I have previously written about the benefits of extensions to NetLogo. One of the powerful built-in extensions to NetLogo is the Geographic Information Systems (GIS) extension, which allows the import of vector and raster GIS data into NetLogo simulation models. This is particularly helpful in building simulations of real populations (as well as allowing the import of such things as terrain data).
In this tutorial, we discuss a modified version of Uri Wilensky’s “GIS General Examples” model, which is bundled with NetLogo in the “Code Examples” section of the Models Library. This tutorial example requires a copy of the data folder associated with that model (which can be found in the “Models” folder of the NetLogo installation directory). In particular, this tutorial example imports country shape data and (slightly old) country population data, so as to be able to compute population densities, like so:
The data behind this includes the following table:
As well as colouring countries by population density, we will be able to construct representative models of the world population, where each NetLogo agent represents 10 million people in the real world, and these agents are located in the appropriate country on a world map. For example, Australia’s population of roughly 20 million people is represented by 2 agents, while Canada’s population of roughly 30 million people is represented by 3 agents. India and China are a little more crowded:
Constructing agent populations in this way allows agents to have country-dependent behaviour. The same approach, with different GIS datasets, allows models of individual countries, states, or cities, with populations determined by GIS data on, for example, counties or suburbs.
The NetLogo code
Loading the GIS data is much like Uri Wilensky’s “GIS General Examples” model (specific details will be given later), while the following procedure sets up the population density data in the patches:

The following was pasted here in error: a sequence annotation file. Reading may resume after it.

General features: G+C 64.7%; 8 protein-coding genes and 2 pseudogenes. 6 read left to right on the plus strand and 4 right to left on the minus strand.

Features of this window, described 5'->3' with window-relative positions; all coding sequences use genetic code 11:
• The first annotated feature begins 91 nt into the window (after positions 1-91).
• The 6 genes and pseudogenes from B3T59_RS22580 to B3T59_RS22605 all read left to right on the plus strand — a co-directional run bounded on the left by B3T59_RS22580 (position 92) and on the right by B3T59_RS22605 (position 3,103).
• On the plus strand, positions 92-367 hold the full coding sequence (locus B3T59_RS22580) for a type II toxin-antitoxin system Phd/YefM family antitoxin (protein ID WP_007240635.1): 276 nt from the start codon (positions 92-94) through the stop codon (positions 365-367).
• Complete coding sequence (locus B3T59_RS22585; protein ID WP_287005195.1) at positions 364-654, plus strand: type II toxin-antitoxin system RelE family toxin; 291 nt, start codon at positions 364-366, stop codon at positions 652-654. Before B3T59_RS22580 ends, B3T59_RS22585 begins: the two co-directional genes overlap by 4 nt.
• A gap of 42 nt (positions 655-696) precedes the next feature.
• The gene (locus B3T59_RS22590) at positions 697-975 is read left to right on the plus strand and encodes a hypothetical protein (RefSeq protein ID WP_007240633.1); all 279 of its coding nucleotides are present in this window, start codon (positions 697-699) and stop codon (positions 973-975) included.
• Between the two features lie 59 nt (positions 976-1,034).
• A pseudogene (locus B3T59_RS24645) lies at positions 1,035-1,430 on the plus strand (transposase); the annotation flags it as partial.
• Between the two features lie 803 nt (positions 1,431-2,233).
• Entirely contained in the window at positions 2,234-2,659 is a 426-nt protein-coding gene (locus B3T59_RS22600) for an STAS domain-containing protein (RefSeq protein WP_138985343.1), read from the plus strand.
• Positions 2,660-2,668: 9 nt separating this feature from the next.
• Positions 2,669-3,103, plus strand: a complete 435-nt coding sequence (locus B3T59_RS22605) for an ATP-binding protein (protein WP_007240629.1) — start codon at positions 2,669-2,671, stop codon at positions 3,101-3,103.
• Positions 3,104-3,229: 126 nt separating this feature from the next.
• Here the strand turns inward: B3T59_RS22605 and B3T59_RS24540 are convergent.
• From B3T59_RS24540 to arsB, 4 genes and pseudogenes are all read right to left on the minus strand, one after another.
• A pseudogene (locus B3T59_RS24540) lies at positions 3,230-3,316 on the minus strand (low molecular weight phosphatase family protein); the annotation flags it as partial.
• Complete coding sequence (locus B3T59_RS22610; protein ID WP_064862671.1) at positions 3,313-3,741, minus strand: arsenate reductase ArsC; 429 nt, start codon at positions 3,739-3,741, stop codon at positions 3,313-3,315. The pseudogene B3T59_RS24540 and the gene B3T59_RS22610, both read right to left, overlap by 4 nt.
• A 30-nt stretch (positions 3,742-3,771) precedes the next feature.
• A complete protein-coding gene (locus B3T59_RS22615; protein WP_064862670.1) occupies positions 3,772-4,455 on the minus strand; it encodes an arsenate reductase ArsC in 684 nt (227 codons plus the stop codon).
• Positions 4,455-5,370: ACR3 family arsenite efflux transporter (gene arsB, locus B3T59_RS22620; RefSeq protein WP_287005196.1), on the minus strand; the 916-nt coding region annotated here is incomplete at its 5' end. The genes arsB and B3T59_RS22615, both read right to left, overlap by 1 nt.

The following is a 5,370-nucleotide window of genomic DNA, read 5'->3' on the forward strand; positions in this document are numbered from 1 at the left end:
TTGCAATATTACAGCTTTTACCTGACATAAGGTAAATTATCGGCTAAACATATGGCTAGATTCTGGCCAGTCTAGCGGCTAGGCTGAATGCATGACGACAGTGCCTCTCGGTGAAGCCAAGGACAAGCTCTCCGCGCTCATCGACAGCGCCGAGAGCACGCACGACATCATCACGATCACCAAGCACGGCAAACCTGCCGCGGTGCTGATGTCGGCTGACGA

to setup-gis show "Loading patches..." gis:apply-coverage countries-dataset "POP_CNTRY" population gis:apply-coverage countries-dataset "SQKM" area gis:apply-coverage countries-dataset "CNTRY_NAME" country-name ask patches [ ifelse (area > 0 and population > 0) [ ; Colour patch according to population density set population-density (population / area) set pcolor (scale-color red population-density 400 0) ] [ ; Colour patch with no population blue set population-density 0 set pcolor blue ] ] end
Here the calls to
gis:apply-coverage copy values from the GIS country dataset to the named patch variables. The
ask which follows calculates the population density of each patch, and colours it appropriately.
How should we create the agents? The simplest answer is to use those calculated population densities, combined with the fact that the average patch has an area of 510,000,000 / N square kilometres, where N is the number of patches (ignoring the substantial distortion due to the map projection). To take India as an example, the population density is 283.7 people per square kilometre, which works out to 13,671,000 people per patch, which will be represented by 1.3671 agents (this is in fact a slight overestimate, since the sum total of India’s patches have a slightly greater area than the country itself). We can effectively create 1.3671 agents per patch by always creating one agent, and creating an additional one with probability 0.3671. The
sprout-<breeds> primitive is used to create the agents: